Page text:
EDITOR’S NOTE: What Are You Watching? is a feature series that dives deep into why we love the anime we love. You told us what you were watching, and now we’ll dig into why.
By Yali Perez
If you read my column, A Mom’s Guide to Anime, you’ll know that anime is an integral part of my life, and it always has been. As a sickly kid who spent more time in hospitals than with friends or at home, anime was a chance for me to escape when my body just wouldn’t allow me to. I am still a sickly adult, but doing better.
I remember watching The Vision of Escaflowne, Pokémon and The Slayers from my hospital bed or at my godparents’ when my parents needed a break.
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I’ve spent a lot of time being mad at my body, because I felt I missed many parts of “normal” life. Just as I used anime to get me through a difficult time, it took an anime to heal the broken bond between myself and my body. Of course, I’m talking about Aniplex of America and David Production’s Cells at Work!
It certainly didn’t cure me of my ailments (if only it could), but it helped me understand a part of myself. A part I no longer dislike.
It’s all about your body.
Cells at Work!, based off the manga series of the same name, was written and illustrated by Akane Shimizu. The anime series turns the cells and complex ecosystem of the human body into anthropomorphic characters working in a community to keep the body functioning.
For as silly as the plot may sound, the show itself is tremendously entertaining and educational. Each episode shows you how the cells in your body handle different situations.
The series’ first episode turns the bacteria that causes pneumonia into a team of evil villains. I have had pneumonia. Talk about an accurate visualization. Another episode about a simple scratch becomes an apocalyptic-style event, which might feel accurate to some.
Cells at Work! takes a far-fetched concept and makes it informative, impactful and action-packed.
There are more than a trillion cells in the body. You will care about all of them.
The human body is filled with trillions of cells working in tandem to keep us operational. The main characters of Cells at Work! are a red blood cell named AE3803 and a white blood cell named U-1146.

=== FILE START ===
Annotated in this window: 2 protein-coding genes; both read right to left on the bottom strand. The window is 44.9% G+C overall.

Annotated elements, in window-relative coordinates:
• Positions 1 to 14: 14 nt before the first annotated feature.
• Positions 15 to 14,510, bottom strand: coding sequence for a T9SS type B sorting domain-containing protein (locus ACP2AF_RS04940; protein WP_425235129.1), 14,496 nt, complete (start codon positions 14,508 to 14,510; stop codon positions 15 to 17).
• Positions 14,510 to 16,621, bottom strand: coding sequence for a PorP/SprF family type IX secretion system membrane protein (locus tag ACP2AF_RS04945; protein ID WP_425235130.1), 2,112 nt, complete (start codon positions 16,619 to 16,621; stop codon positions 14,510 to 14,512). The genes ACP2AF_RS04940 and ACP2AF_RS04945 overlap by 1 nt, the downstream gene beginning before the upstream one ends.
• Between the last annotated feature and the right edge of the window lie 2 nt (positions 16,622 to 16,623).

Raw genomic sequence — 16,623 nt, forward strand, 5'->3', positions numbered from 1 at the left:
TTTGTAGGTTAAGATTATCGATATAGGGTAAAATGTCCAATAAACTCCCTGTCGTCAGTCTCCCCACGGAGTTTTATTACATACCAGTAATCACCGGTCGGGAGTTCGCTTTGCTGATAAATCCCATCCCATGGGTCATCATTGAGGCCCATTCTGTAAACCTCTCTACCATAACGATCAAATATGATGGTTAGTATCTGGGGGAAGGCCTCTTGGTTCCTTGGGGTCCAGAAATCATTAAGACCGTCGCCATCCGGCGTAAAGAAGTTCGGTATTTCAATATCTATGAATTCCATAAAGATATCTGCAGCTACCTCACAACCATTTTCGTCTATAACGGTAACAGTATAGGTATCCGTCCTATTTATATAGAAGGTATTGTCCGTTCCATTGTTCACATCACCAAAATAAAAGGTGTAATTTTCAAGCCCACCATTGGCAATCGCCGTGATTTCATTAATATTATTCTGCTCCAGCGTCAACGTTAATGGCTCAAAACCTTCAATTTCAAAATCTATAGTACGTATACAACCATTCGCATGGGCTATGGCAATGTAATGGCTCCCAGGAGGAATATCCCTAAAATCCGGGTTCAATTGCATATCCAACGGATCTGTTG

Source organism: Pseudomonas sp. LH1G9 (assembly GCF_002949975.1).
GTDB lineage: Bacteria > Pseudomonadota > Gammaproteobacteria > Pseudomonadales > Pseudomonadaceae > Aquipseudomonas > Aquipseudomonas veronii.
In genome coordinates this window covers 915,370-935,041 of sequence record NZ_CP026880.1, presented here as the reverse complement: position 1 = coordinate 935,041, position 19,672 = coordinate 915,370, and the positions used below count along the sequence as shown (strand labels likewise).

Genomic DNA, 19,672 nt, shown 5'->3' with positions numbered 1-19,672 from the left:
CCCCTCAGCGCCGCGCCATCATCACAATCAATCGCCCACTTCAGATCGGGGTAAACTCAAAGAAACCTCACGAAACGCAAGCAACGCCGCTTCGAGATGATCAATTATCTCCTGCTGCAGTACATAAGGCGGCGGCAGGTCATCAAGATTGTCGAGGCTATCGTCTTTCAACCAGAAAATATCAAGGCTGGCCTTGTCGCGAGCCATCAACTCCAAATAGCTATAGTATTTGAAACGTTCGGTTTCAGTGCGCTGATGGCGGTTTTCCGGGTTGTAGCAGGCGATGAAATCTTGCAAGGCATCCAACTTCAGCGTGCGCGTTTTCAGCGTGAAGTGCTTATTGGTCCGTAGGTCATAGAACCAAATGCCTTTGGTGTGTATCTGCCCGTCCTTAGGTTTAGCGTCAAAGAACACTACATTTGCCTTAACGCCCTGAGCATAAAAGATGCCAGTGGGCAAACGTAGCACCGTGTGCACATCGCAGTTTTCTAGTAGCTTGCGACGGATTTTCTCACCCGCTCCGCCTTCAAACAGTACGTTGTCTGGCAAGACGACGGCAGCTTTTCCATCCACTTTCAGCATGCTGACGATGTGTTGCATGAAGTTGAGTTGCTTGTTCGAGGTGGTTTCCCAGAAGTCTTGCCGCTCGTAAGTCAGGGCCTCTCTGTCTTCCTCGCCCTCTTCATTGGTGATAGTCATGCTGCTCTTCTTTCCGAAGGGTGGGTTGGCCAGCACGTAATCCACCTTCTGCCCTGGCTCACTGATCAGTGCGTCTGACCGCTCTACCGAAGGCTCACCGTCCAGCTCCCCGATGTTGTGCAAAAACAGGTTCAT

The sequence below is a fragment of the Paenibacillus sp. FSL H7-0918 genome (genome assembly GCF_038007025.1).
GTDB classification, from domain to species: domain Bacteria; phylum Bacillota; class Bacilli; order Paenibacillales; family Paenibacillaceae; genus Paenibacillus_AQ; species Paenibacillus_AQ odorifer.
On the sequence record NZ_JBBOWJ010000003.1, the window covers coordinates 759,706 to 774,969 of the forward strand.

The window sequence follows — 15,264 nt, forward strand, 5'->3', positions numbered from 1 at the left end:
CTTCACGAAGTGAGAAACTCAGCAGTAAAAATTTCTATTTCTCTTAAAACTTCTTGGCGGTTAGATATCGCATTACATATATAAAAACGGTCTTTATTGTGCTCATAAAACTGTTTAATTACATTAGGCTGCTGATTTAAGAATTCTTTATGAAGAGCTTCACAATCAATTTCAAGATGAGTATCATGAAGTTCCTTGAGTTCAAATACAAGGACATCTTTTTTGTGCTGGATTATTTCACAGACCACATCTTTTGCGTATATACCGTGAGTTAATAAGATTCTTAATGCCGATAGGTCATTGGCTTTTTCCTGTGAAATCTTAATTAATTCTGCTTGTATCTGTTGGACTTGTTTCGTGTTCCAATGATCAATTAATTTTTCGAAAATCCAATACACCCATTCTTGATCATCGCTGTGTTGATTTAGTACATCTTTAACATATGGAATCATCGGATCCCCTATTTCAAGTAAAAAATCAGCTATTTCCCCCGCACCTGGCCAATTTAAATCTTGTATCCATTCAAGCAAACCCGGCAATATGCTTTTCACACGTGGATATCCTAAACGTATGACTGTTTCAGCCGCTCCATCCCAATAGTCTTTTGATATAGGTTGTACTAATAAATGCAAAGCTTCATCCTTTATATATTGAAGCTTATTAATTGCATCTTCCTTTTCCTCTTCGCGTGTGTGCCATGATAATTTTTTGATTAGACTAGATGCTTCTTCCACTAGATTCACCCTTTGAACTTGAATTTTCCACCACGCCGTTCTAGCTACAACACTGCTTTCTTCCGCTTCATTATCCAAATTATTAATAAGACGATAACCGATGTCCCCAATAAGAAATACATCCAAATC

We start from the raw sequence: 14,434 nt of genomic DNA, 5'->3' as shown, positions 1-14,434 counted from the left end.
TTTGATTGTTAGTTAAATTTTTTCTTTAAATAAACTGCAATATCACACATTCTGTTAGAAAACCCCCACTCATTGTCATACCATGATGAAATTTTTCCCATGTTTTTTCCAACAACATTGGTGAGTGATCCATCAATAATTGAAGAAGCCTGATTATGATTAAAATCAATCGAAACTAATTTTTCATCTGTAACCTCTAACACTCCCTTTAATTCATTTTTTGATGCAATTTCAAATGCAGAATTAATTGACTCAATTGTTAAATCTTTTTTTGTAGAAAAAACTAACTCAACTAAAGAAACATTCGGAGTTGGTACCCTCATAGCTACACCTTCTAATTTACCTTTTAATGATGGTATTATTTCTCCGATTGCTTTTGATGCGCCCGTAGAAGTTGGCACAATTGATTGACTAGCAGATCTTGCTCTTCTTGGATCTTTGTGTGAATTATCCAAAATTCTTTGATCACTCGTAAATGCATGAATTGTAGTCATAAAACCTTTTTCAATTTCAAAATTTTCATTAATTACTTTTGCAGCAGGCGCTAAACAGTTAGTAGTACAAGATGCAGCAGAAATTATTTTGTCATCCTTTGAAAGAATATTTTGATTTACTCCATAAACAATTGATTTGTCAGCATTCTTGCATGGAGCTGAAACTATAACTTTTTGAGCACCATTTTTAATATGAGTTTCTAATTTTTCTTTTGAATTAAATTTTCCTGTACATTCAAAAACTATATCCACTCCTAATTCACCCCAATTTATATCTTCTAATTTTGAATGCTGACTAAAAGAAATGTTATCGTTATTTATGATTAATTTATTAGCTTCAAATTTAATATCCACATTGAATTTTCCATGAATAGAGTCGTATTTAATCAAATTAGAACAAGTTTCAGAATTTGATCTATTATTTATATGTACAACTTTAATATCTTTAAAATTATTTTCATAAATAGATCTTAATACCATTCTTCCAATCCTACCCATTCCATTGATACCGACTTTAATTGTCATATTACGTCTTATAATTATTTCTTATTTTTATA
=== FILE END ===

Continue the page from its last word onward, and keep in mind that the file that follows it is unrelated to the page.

AE3803 is your classic adorable-but-clumsy lead, with U-1146 having to come to her aid. These two share many heartfelt and romantic moments that will have you rooting for them from beginning to end.
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There are also the overzealous and ready-to-fight T Cells; the beautiful but deadly Macrophage; the charming Dendritic Cell; and the most precious Platelets you have ever seen. Seriously, you will want to protect the Platelets with your life!
Cells at Work! brilliantly displays how important each cell is and how integral their functions are. No one character is more important than the other. Yes, the story often centers on AE3803 and U-1146, but think of them more like our guides through the human body and the other amazing cells we’ll come across.
The villains are real, literally.
Cells at Work! may be a work of fiction, but its villains are very real. They’re also terrifying. Except for the Cedar Pollen Allergy…they were kinda cute.
Each villain is uniquely designed to accurately portray how serious they are in the real world. Pneumonia are a group of Power Rangers-style foes; the Influenza Viruses are zombies; Food Poisoning is a parasitic sea monster; and Cancer Cells look like ghosts.
These depictions are meaningful to the story and work to illustrate how they impact real human lives, with a bit of anime flair. It’s why I’ve recommended this show before in A Mom’s Guide to Anime! Seriously, it’s a great tool.
A healing moment
As you make your way through the show’s first season, you’ll traverse the entire human body, learning more about not just your own makeup, but how hard your body works on a moment-to-moment basis.
There’s a scene in Cells at Work! where U-1146 mentions that the cells are “just doing their jobs.” And if those cells know that what they’re doing might cause harm, they won’t do it.
This moment hit me.
I realized that I am here, an adult. My body did everything it could to get me from being a sickly kid to an adult living out her dreams. Instead of being mad at my body, I learned to be grateful.
Cells at Work! might seem like a show that shouldn’t work, but I’m here to tell you that it absolutely does. Akane Shimizu crafted a masterful story that is equal parts funny, thrilling, heartfelt and educational.
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Think about it: how many anime series are technically all about you? Cells at Work! is your story! It’s a chance to get up close and personal with a part of yourself that might feel like a mystery.
So, get ready to introduce yourself to, well, yourself in Cells at Work! And, if you were a sick kid like me, maybe it will bring you some healing and better understanding.
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